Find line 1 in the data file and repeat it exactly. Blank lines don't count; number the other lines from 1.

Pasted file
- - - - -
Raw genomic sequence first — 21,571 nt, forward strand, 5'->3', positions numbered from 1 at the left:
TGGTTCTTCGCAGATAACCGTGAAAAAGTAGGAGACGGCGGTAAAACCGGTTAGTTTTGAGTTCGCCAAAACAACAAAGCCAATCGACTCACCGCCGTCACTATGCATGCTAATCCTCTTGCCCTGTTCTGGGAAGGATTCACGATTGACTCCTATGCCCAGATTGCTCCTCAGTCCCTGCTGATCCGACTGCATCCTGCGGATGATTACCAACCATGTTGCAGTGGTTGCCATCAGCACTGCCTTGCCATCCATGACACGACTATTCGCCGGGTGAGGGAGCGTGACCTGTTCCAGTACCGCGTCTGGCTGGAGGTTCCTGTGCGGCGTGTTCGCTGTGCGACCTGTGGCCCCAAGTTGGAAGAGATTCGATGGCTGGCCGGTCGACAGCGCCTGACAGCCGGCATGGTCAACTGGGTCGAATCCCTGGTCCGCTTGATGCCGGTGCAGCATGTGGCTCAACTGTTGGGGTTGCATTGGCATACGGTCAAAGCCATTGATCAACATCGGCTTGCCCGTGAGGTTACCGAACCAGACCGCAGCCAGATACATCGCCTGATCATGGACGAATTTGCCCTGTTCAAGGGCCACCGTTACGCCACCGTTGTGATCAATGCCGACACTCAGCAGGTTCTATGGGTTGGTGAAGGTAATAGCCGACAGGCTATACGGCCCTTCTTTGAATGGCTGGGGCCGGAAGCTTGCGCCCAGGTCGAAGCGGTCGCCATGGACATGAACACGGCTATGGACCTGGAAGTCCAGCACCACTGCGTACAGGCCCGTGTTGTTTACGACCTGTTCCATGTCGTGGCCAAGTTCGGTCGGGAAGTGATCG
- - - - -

Raw genomic sequence first — 21,571 nt, forward strand, 5'->3', positions numbered from 1 at the left: